What if? Beginning anything in life often begins with this very question. Businesses are started this way. Inventions are started this way. Churches are started this way. And that’s not bad! But who is the subject of the "what if" question? Man-centered is not the way that Jesus wants to start his church. Instead, Jesus wants his people to wait for the promise of power from the Father, so the church will be God-centered. What if you succeeded in your own power? What would that gain you? What if you succeeded in the power of the Spirit? What would that gain for Christ?
I am willing to venture that in almost all of your churches at this very moment the leaders are asking the what if question. Leaders are often a good combination of dreamer and doer. Some more dreamers and some more doers (that’s one reason why plurality of elders is important). In any case, your church is on the verge of some decision. What is the most important factor in all of this decision making?
Waiting in prayer. Tom Petty was right; the waiting is the hardest part.
We do not wait on flesh and blood to deliver the promise. We do not, and cannot, plan or prepare appropriately for a church based on a hunch or a great idea. How many churches have fallen by putting too much faith in a man-made good idea? The wise church, with wise leaders, waits on the promise from God the Father in the person of the Holy Spirit through the mediation of Jesus the Son in prayer. The churches with the greatest eternal impact today and throughout history are the churches who are willing to humble themselves and seek the Lord’s face. The power in the church comes from one source and one source alone: the Holy Spirit. He’s worth waiting for.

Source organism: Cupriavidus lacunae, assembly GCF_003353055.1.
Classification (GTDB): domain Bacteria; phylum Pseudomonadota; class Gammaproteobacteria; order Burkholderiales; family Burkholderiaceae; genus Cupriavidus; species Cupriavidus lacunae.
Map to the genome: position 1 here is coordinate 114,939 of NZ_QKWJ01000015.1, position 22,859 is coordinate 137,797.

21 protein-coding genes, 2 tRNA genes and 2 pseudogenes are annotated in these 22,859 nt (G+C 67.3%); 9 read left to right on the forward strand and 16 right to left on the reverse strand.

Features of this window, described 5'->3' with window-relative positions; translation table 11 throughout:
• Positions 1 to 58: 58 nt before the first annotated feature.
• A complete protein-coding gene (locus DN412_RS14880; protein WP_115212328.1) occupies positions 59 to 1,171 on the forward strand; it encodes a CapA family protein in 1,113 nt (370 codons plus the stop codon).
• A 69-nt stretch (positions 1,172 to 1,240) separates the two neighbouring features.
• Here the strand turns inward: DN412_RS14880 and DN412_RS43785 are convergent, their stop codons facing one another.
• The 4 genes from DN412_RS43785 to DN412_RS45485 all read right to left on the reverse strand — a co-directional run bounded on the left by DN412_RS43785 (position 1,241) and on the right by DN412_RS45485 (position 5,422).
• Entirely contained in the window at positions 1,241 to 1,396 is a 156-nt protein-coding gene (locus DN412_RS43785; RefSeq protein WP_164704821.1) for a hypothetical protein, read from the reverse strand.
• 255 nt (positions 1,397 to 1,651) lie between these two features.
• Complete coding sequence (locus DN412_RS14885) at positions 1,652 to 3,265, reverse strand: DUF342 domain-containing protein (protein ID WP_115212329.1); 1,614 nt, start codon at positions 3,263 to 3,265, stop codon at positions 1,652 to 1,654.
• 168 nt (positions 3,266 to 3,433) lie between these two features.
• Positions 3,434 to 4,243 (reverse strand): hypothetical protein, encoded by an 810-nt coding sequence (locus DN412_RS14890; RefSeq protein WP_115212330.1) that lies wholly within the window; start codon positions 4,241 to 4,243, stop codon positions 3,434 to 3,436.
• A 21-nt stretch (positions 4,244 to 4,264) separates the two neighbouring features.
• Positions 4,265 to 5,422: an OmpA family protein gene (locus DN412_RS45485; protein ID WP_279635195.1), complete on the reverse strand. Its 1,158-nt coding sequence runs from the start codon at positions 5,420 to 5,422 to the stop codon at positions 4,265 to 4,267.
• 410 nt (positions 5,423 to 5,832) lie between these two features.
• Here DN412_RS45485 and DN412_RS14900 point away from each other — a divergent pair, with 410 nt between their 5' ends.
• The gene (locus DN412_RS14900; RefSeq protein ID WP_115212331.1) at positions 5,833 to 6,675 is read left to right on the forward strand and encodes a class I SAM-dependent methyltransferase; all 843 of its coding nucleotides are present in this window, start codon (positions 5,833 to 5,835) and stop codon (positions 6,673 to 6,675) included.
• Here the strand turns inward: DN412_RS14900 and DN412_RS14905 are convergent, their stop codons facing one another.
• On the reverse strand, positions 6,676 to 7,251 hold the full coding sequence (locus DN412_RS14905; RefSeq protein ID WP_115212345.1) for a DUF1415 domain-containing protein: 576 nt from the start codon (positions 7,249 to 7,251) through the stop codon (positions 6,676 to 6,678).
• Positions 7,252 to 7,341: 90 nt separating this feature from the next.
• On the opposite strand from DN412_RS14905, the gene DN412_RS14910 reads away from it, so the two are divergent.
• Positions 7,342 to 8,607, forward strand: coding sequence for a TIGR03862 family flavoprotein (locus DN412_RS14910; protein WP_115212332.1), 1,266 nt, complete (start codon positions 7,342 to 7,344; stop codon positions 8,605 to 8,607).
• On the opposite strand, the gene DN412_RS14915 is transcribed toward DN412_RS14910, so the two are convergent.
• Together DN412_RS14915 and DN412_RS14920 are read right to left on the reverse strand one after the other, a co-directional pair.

The Spirit led church is the only church that will count in the end. Peter could have prepared a killer sermon for the day of Pentecost. The church could have been ready to receive thousands of new members by putting policies and procedures and organization and structure in place. They could have baked the communion bread, prepared the budget, and accomplished a thousand other things that must be done. But if they had done all that and not waited for God to move none of it would have mattered. It sounds crazy to us, but the most practical way to grow a church is to wait in prayer for the power of God. There will come a time for doing. But the church is born out of a power not our own rather than a power derived from within.
So for all of us impatient leaders, what are we waiting for? Why not wait for the promise of the Father? Why not wait for the power of God? It will come, and when it does, we must move. But let us bow ourselves to the Father and stay low before him first, patient and expectant. Then, and only then, will the church receive thousands for the kingdom. The waiting church is the powerful church. Counter-culture, I know, but biblical. Would the book of Acts exist as it does if not for those waiting hours at the beginning? Let us wait on God to act, and then let’s move. But let us beware of moving before God does. The church should be after what only God can do. We've seen enough of what man can do.
As Martyn-Lloyd Jones says in his wonderful book, Revival, “When God acts, he can do more in a minute than man with his organising can do in fifty years.”